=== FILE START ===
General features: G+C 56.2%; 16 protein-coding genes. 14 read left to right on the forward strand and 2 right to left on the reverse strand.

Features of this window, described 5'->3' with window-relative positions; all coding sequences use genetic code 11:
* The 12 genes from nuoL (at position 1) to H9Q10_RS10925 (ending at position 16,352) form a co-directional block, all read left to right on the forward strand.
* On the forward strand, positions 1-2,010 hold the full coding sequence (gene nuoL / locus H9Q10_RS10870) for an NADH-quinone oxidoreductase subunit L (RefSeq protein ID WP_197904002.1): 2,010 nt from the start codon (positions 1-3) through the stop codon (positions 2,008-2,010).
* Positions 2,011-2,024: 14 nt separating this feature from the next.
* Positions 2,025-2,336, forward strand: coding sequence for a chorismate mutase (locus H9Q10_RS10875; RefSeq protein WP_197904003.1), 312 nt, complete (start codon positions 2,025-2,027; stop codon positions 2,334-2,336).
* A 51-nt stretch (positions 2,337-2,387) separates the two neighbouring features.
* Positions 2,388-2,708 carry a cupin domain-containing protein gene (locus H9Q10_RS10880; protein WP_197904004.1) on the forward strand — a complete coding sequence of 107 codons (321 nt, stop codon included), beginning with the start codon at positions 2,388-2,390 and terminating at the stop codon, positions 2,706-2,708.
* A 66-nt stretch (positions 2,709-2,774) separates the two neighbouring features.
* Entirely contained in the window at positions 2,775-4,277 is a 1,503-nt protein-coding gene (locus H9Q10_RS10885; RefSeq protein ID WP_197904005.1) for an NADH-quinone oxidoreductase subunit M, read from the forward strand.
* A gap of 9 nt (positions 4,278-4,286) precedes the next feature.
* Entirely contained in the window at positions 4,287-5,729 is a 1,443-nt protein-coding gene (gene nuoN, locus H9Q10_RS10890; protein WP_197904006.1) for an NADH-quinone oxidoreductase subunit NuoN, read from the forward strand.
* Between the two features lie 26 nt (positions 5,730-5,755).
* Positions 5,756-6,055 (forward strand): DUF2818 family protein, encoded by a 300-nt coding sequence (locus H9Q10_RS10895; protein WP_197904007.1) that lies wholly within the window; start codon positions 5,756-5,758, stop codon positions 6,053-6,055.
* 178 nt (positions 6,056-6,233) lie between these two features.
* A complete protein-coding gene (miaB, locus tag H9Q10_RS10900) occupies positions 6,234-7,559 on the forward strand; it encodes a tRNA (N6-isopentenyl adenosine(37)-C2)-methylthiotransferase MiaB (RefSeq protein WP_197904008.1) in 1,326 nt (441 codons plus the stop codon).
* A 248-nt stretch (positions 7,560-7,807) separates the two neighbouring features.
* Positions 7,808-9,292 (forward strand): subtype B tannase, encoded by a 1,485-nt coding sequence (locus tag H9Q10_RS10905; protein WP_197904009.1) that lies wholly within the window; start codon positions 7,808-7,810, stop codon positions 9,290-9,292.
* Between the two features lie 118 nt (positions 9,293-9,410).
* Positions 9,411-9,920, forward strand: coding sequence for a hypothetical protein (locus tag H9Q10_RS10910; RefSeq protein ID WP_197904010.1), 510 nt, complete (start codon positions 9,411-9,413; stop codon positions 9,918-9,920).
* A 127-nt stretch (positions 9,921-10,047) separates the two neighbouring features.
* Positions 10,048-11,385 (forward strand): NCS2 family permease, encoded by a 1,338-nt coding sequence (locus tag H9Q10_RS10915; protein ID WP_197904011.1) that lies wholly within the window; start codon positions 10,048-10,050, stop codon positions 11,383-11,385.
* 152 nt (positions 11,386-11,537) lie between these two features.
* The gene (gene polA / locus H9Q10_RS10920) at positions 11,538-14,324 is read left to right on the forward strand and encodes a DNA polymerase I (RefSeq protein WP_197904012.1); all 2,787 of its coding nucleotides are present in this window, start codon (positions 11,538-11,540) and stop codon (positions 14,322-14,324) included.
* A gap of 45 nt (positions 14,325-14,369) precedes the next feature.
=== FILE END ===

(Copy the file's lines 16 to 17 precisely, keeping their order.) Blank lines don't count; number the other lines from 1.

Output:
* A complete protein-coding gene (miaB, locus tag H9Q10_RS10900) occupies positions 6,234-7,559 on the forward strand; it encodes a tRNA (N6-isopentenyl adenosine(37)-C2)-methylthiotransferase MiaB (RefSeq protein WP_197904008.1) in 1,326 nt (441 codons plus the stop codon).
* A 248-nt stretch (positions 7,560-7,807) separates the two neighbouring features.